Master Envelope

But you wanted to morph the envelope with your MIDI controller in real time?

No problem. Absynth has also Master Envelope.

You can control Amplitude and Time scaling of the envelope with four MIDI assignable Master Envelope knobs.

You can control several breakpoints with one knob but also you can control one break-point with several knobs.

To assign the break-point to Master Envelope control click on the ADSR Assign button and the choose one or more breakpoints to be linked to the knob (choose to which one of the four knobs -A, D, S or R). Also you can assign the breakpoints to the knobs with various Time and Amplitude amounts.

When you’re done assigning click again on the ADSR Assign button and you’re ready to go.

In an example below I’ve assigned marked two breakpoints to an attack knob of the master envelope. Now with a turn of a single knob I’ve transformed my envelope to the shape you can see in the picture.

This is very useful not just for very extreme and complex envelope morphing but also for very subtle and controlled movements (one break-point can be assigned to various Master Envelope knobs with different amounts).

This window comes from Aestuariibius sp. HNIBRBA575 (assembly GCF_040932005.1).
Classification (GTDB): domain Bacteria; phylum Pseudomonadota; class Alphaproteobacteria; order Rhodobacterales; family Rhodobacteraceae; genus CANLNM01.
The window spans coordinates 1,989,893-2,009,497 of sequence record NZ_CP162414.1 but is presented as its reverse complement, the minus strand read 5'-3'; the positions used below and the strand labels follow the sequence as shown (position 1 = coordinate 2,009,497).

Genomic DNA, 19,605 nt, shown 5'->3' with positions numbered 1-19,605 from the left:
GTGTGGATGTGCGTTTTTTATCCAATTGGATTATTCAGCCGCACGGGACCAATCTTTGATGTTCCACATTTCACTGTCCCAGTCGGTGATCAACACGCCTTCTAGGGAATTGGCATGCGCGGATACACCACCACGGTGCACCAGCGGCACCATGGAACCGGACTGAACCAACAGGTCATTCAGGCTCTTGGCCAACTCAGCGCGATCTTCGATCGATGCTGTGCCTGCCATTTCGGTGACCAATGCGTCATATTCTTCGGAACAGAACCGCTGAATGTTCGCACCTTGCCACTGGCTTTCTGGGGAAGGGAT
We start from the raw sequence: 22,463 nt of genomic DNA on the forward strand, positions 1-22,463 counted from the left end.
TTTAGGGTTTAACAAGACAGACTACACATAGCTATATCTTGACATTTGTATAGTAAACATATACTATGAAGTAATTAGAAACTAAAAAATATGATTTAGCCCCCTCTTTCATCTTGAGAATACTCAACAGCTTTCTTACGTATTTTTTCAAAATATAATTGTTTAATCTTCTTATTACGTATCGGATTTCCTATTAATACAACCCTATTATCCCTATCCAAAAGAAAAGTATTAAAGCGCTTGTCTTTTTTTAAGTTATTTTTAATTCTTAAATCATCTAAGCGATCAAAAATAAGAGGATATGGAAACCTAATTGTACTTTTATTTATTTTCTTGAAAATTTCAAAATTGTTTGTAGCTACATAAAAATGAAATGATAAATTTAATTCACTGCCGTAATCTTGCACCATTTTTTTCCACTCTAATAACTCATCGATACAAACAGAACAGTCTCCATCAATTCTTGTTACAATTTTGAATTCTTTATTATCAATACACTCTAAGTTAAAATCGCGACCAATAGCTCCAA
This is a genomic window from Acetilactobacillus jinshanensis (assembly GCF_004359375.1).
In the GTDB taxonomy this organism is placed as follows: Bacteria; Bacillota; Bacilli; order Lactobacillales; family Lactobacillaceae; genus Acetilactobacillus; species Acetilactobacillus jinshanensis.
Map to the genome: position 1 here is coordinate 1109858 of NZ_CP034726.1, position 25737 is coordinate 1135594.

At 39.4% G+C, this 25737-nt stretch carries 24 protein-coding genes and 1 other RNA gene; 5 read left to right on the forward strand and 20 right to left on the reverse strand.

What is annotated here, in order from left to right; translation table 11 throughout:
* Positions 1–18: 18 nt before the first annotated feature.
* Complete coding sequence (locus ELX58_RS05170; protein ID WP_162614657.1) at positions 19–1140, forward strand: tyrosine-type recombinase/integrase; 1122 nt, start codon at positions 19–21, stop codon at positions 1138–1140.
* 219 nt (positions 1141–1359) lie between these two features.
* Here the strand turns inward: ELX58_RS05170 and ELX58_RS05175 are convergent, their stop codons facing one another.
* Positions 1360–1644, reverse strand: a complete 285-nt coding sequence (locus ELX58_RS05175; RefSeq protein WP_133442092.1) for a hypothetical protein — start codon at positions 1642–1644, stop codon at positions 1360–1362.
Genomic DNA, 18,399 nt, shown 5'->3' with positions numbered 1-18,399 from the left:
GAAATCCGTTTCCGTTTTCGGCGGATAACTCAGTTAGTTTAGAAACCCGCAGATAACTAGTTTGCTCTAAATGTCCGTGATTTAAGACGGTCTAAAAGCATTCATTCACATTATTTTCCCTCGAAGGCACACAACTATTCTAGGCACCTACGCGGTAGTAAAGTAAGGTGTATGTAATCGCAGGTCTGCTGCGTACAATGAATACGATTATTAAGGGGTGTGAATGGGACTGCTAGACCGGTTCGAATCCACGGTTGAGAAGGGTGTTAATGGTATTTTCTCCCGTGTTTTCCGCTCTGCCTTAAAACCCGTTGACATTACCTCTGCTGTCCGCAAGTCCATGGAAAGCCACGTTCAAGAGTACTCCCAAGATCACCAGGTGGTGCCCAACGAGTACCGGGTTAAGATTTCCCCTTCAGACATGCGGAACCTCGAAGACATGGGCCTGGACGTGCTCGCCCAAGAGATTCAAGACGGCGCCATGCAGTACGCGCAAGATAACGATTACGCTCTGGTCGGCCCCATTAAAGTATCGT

Now we know all that about envelopes (there are few other tricks I will be covering in my Sound Design Tutorial Series).

I believe this may be a bit confusing for a beginners but believe me it’s worth to learn how envelopes work in Absynth since they offer so many possibilities which cannot be found in any other synth.

It’s a bit overwhelming in the beginning but I assure your efforts will be greatly payed off.

And please, if you have any trouble understanding something or your not sure how something works, feel free to leave a question (or comment) below.